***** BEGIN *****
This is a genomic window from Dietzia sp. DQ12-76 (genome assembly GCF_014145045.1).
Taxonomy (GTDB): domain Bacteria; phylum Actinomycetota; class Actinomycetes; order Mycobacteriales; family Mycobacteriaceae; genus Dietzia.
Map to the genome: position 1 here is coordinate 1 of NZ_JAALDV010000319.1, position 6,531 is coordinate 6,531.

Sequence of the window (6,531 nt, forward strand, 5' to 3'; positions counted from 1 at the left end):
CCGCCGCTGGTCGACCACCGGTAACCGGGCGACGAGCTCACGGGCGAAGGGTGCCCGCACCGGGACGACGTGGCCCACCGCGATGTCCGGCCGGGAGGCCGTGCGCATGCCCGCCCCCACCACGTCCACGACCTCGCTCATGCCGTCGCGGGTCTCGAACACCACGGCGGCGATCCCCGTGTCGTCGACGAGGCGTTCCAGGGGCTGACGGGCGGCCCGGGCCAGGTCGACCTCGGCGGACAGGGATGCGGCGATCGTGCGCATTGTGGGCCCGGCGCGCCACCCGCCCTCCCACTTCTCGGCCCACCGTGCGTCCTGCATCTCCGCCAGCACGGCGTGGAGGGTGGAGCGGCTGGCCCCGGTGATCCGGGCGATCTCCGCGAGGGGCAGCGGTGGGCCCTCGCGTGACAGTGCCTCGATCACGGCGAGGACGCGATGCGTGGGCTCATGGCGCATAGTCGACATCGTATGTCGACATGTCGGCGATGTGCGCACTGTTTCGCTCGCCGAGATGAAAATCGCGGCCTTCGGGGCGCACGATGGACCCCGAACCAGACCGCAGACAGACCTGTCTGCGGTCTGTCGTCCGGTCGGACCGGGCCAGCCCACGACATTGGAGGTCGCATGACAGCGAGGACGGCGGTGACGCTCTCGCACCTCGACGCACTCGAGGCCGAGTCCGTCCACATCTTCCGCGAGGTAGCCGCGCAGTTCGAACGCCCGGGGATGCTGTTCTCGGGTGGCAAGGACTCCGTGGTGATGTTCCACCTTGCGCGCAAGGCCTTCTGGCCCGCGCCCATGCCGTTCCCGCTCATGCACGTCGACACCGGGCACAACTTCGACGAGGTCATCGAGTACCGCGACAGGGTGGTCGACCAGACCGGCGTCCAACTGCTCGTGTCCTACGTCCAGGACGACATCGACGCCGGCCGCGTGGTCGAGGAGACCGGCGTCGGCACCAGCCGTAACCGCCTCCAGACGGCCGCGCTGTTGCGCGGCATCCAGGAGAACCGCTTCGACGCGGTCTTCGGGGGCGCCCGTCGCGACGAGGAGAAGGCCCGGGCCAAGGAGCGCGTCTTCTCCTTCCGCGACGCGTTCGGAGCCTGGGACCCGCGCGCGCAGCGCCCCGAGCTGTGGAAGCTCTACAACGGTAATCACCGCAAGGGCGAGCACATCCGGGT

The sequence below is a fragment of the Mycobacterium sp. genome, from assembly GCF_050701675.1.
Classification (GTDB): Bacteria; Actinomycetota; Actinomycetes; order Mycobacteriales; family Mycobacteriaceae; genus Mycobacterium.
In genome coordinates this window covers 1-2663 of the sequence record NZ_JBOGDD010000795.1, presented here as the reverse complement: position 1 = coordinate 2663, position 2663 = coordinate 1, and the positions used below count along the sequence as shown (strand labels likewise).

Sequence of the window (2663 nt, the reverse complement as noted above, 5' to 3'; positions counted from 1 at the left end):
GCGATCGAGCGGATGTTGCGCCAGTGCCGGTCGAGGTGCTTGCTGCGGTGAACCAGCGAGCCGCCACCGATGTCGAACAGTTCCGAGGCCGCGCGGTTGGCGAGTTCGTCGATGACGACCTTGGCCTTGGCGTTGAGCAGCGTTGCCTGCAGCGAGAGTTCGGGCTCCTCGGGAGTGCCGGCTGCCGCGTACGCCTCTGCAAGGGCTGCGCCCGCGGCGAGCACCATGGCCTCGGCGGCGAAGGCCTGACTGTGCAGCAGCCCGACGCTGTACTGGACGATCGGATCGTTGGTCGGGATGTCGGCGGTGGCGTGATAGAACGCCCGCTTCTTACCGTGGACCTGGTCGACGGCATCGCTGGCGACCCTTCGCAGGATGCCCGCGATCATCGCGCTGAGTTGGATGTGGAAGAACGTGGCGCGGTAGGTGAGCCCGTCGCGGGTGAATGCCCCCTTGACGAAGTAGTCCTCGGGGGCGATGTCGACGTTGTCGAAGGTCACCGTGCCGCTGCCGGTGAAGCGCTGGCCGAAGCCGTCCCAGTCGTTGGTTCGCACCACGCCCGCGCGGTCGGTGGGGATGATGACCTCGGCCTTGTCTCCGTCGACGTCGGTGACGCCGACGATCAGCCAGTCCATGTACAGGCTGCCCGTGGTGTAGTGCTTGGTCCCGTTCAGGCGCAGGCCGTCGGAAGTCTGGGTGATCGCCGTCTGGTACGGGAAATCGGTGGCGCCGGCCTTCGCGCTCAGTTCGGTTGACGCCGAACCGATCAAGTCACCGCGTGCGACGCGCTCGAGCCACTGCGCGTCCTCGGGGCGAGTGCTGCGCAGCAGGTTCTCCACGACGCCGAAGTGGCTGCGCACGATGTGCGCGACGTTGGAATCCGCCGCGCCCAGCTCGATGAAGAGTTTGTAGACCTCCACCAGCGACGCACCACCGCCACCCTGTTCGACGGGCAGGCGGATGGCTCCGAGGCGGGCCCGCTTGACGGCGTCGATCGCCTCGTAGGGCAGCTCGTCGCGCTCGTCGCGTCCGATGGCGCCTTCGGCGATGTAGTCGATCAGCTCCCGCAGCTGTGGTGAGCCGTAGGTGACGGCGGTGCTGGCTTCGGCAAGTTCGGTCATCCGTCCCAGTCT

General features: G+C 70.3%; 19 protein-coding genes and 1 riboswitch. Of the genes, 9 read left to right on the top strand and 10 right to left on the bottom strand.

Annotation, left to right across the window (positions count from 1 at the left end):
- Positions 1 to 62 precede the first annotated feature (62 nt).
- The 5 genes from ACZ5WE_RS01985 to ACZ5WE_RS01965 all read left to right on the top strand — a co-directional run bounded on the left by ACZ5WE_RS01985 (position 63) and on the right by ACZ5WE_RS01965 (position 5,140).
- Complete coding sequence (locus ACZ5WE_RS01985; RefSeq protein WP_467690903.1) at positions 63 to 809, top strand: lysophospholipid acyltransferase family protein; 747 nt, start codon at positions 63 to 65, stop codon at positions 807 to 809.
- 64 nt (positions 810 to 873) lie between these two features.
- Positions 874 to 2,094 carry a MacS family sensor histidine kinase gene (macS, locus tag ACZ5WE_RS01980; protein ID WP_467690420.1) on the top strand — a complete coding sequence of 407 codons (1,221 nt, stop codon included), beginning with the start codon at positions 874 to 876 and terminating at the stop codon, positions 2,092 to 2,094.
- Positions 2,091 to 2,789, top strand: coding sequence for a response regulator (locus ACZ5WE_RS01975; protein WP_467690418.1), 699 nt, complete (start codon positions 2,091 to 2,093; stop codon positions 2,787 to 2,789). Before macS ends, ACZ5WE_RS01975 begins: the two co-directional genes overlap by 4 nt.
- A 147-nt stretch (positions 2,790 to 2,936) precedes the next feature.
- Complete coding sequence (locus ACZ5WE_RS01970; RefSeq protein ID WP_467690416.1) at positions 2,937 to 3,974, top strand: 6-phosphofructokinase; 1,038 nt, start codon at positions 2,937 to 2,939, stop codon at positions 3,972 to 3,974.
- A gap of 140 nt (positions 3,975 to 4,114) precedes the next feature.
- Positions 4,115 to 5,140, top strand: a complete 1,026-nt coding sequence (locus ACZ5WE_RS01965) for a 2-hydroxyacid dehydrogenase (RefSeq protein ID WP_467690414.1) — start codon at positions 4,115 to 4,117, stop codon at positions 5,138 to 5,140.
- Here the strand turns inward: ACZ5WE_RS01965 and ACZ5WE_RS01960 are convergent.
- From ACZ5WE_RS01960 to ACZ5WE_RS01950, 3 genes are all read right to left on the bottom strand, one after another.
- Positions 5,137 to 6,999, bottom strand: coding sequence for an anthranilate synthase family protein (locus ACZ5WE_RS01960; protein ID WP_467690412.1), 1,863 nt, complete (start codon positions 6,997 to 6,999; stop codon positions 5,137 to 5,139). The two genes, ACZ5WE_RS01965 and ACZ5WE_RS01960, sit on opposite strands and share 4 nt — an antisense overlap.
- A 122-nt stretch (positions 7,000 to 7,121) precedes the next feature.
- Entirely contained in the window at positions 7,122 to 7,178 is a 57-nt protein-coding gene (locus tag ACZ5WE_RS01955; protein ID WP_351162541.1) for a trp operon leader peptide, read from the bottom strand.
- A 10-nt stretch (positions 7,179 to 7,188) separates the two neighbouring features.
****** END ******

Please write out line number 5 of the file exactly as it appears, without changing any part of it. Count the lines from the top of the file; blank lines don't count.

CCGCCGCTGGTCGACCACCGGTAACCGGGCGACGAGCTCACGGGCGAAGGGTGCCCGCACCGGGACGACGTGGCCCACCGCGATGTCCGGCCGGGAGGCCGTGCGCATGCCCGCCCCCACCACGTCCACGACCTCGCTCATGCCGTCGCGGGTCTCGAACACCACGGCGGCGATCCCCGTGTCGTCGACGAGGCGTTCCAGGGGCTGACGGGCGGCCCGGGCCAGGTCGACCTCGGCGGACAGGGATGCGGCGATCGTGCGCATTGTGGGCCCGGCGCGCCACCCGCCCTCCCACTTCTCGGCCCACCGTGCGTCCTGCATCTCCGCCAGCACGGCGTGGAGGGTGGAGCGGCTGGCCCCGGTGATCCGGGCGATCTCCGCGAGGGGCAGCGGTGGGCCCTCGCGTGACAGTGCCTCGATCACGGCGAGGACGCGATGCGTGGGCTCATGGCGCATAGTCGACATCGTATGTCGACATGTCGGCGATGTGCGCACTGTTTCGCTCGCCGAGATGAAAATCGCGGCCTTCGGGGCGCACGATGGACCCCGAACCAGACCGCAGACAGACCTGTCTGCGGTCTGTCGTCCGGTCGGACCGGGCCAGCCCACGACATTGGAGGTCGCATGACAGCGAGGACGGCGGTGACGCTCTCGCACCTCGACGCACTCGAGGCCGAGTCCGTCCACATCTTCCGCGAGGTAGCCGCGCAGTTCGAACGCCCGGGGATGCTGTTCTCGGGTGGCAAGGACTCCGTGGTGATGTTCCACCTTGCGCGCAAGGCCTTCTGGCCCGCGCCCATGCCGTTCCCGCTCATGCACGTCGACACCGGGCACAACTTCGACGAGGTCATCGAGTACCGCGACAGGGTGGTCGACCAGACCGGCGTCCAACTGCTCGTGTCCTACGTCCAGGACGACATCGACGCCGGCCGCGTGGTCGAGGAGACCGGCGTCGGCACCAGCCGTAACCGCCTCCAGACGGCCGCGCTGTTGCGCGGCATCCAGGAGAACCGCTTCGACGCGGTCTTCGGGGGCGCCCGTCGCGACGAGGAGAAGGCCCGGGCCAAGGAGCGCGTCTTCTCCTTCCGCGACGCGTTCGGAGCCTGGGACCCGCGCGCGCAGCGCCCCGAGCTGTGGAAGCTCTACAACGGTAATCACCGCAAGGGCGAGCACATCCGGGT